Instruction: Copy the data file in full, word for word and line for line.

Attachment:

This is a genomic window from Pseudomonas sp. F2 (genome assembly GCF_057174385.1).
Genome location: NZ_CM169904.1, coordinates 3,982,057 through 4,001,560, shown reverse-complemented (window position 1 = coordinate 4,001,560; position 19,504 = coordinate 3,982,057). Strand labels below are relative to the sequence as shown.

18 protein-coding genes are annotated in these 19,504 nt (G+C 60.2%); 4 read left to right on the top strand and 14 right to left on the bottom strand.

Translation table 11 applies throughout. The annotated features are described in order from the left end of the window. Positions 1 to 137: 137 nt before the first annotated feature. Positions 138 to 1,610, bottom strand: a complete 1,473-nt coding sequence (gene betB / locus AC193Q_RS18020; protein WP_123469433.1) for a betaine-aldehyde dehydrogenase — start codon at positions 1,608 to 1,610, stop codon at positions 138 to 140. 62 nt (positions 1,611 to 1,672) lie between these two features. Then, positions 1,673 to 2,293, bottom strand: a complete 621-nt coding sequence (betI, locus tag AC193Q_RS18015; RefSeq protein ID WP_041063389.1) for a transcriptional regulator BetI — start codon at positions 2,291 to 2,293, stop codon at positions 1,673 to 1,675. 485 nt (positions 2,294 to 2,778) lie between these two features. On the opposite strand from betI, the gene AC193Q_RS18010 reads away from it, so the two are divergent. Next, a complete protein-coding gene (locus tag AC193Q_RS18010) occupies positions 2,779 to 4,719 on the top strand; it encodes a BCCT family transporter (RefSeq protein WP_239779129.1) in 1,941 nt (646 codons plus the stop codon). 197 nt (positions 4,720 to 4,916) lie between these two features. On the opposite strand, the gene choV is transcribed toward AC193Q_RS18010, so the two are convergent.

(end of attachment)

This is a genomic window from Pseudomonas sp. F2 (genome assembly GCF_057174385.1).
Genome location: NZ_CM169904.1, coordinates 3,982,057 through 4,001,560, shown reverse-complemented (window position 1 = coordinate 4,001,560; position 19,504 = coordinate 3,982,057). Strand labels below are relative to the sequence as shown.

18 protein-coding genes are annotated in these 19,504 nt (G+C 60.2%); 4 read left to right on the top strand and 14 right to left on the bottom strand.

Translation table 11 applies throughout. The annotated features are described in order from the left end of the window. Positions 1 to 137: 137 nt before the first annotated feature. Positions 138 to 1,610, bottom strand: a complete 1,473-nt coding sequence (gene betB / locus AC193Q_RS18020; protein WP_123469433.1) for a betaine-aldehyde dehydrogenase — start codon at positions 1,608 to 1,610, stop codon at positions 138 to 140. 62 nt (positions 1,611 to 1,672) lie between these two features. Then, positions 1,673 to 2,293, bottom strand: a complete 621-nt coding sequence (betI, locus tag AC193Q_RS18015; RefSeq protein ID WP_041063389.1) for a transcriptional regulator BetI — start codon at positions 2,291 to 2,293, stop codon at positions 1,673 to 1,675. 485 nt (positions 2,294 to 2,778) lie between these two features. On the opposite strand from betI, the gene AC193Q_RS18010 reads away from it, so the two are divergent. Next, a complete protein-coding gene (locus tag AC193Q_RS18010) occupies positions 2,779 to 4,719 on the top strand; it encodes a BCCT family transporter (RefSeq protein WP_239779129.1) in 1,941 nt (646 codons plus the stop codon). 197 nt (positions 4,720 to 4,916) lie between these two features. On the opposite strand, the gene choV is transcribed toward AC193Q_RS18010, so the two are convergent.